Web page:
Carers & Family Members Alike Need To Learn To Recognise The Signs Of Elder Abuse

When seeking long-term care for an elderly family member or friend, the goal is simply to keep them safe and healthy. Care homes are designed to offer this support in a home-like environment with trained medical professionals on hand at all times to help and support the residents who live there.

When a loved one seeks out a care home for an elder who can no longer live safely at home, they take steps to ensure that they select a suitable care environment for them. Highly-rated care homes by the Care Quality Commission (CQC) are the most popular places, however often these are also the most expensive. Therefore, for many families, these are not an option.

Elder abuse is a growing problem, both in care homes in addition to at home. While care homes are the most common places to see elder abuse occur, there are also instances where seniors will be abused by a loved one or a home carer, which is why it’s vital that both family members and carers alike know what the signs of elder abuse are and how to spot them.

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While 40% of adults living in care environments stated in a survey that they had been physically abused at one point or another, there is a worrying lack of accountability and action being taken. The issue may stand with the fact that the Care Act of 2014 is interpreted widely differently by various local authorities, which can leave vulnerable adults at risk if they live in the ‘wrong’ care home or receive care from a nursing team at home that delivers a low quality of care.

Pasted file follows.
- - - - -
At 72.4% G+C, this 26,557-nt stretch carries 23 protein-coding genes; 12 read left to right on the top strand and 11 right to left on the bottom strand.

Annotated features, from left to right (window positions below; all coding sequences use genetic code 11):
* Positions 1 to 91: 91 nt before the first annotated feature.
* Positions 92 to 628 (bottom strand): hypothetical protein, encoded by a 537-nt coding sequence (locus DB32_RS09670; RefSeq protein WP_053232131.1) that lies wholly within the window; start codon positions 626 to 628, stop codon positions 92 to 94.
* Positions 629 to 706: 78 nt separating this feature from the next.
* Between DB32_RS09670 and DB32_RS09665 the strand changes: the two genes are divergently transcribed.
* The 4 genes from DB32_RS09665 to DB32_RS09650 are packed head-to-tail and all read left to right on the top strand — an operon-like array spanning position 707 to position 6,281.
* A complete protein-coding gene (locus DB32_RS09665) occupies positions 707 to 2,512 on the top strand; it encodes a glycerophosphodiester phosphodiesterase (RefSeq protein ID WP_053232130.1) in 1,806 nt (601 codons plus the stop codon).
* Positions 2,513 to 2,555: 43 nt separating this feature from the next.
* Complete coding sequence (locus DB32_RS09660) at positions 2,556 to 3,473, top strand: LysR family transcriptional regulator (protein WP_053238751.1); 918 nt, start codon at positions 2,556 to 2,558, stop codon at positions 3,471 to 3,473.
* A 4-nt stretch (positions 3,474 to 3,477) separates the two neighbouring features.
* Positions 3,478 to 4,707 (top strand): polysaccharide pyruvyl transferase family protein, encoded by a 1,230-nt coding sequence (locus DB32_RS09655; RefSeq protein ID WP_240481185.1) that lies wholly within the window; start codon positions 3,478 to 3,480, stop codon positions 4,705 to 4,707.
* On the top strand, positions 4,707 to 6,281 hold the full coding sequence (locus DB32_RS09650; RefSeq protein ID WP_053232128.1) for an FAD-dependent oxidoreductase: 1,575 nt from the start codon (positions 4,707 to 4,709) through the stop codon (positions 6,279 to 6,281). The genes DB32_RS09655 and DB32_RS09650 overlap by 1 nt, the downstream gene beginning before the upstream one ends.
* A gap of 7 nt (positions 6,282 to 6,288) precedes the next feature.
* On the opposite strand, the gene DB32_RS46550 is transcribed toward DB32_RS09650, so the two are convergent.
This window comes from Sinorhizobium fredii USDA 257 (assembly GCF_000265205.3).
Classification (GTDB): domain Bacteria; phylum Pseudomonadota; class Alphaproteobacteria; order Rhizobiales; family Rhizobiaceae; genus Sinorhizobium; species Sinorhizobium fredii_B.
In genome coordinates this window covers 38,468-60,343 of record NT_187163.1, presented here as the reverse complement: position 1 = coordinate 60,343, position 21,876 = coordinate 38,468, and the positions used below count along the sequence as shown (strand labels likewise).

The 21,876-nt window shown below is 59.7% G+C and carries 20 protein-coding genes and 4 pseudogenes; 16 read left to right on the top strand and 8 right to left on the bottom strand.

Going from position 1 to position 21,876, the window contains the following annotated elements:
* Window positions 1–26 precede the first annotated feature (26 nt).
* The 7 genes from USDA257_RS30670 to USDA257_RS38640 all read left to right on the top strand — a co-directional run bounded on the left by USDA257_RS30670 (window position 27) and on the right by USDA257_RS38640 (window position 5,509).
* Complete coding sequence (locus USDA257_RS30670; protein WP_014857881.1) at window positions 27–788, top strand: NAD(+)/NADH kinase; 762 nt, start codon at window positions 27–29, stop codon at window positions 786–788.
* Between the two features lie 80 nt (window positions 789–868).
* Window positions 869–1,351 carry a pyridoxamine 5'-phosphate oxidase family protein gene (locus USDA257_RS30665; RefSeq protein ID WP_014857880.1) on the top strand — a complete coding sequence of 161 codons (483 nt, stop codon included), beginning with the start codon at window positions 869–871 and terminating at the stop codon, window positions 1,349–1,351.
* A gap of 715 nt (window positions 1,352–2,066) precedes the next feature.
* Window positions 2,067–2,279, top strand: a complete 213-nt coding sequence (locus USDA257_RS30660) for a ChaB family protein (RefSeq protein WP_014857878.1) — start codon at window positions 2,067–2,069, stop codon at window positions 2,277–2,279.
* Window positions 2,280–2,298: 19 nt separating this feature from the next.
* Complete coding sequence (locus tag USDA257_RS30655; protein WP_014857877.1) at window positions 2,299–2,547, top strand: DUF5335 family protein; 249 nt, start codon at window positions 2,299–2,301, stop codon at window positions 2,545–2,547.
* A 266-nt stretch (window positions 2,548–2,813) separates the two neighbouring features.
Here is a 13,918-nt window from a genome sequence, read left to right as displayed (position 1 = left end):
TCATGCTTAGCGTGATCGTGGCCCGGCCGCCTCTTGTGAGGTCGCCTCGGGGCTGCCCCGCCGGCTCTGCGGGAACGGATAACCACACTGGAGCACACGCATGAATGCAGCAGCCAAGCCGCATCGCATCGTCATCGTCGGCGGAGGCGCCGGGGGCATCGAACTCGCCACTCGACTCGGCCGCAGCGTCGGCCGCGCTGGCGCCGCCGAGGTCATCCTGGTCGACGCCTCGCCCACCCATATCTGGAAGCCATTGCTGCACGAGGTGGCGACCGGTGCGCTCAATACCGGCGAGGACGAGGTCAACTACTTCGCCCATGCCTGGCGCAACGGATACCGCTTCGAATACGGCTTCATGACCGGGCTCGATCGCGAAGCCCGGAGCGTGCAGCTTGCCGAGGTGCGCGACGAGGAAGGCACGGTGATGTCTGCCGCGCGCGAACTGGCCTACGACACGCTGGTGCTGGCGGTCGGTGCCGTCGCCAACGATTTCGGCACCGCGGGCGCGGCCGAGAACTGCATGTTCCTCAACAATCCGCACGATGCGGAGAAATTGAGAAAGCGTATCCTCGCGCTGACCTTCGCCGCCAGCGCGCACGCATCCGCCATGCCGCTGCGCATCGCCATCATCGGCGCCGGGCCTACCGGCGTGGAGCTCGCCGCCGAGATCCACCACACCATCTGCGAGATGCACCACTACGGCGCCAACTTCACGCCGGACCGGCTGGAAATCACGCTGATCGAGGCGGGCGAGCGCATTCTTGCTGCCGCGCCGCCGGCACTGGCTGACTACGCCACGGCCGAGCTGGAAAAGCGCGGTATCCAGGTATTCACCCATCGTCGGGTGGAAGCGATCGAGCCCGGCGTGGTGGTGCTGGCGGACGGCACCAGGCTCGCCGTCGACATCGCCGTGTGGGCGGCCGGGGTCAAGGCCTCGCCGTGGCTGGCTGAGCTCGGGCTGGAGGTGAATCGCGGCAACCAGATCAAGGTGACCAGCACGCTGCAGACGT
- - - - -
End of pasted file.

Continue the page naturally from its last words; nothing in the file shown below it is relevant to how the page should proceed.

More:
Last year, nearly 212,000 concerns about adults in care being abused were left uninvestigated, which highlights a worrying trend in terms of the elder abuse that is occurring across the country.

What is most concerning is the fact that people who are concerned about the welfare of a loved one, feel that they have no choice but to seek legal action and visit this attorney. Steps aren’t being put in place to help change the trend of elder abuse in many instances, which means care homes that have been known to offer low-quality care in the past often remain open.

While many care facilities are put into special measures, that does not mean that the quality of care offered will necessarily improve immediately. It also does not mean that the staff responsible for abuse will be fired because sometimes determining which team members are causing the abuse can be a complex and difficult process, especially when caring for elderly people with conditions such as dementia.

Of course, the statistics above don’t include other types of abuse and neglect, such as emotional or psychological abuse, financial abuse, and negligent caretaking. This fact makes the concept of abuse even more concerning, as the statistics only highlight one type of abuse.

In another study, 17% of carers admitted to having grabbed, shoved or pushed a resident at one point or another. With a quarter of carers also admitting that they have sworn at or insulted a resident that they were caring for.

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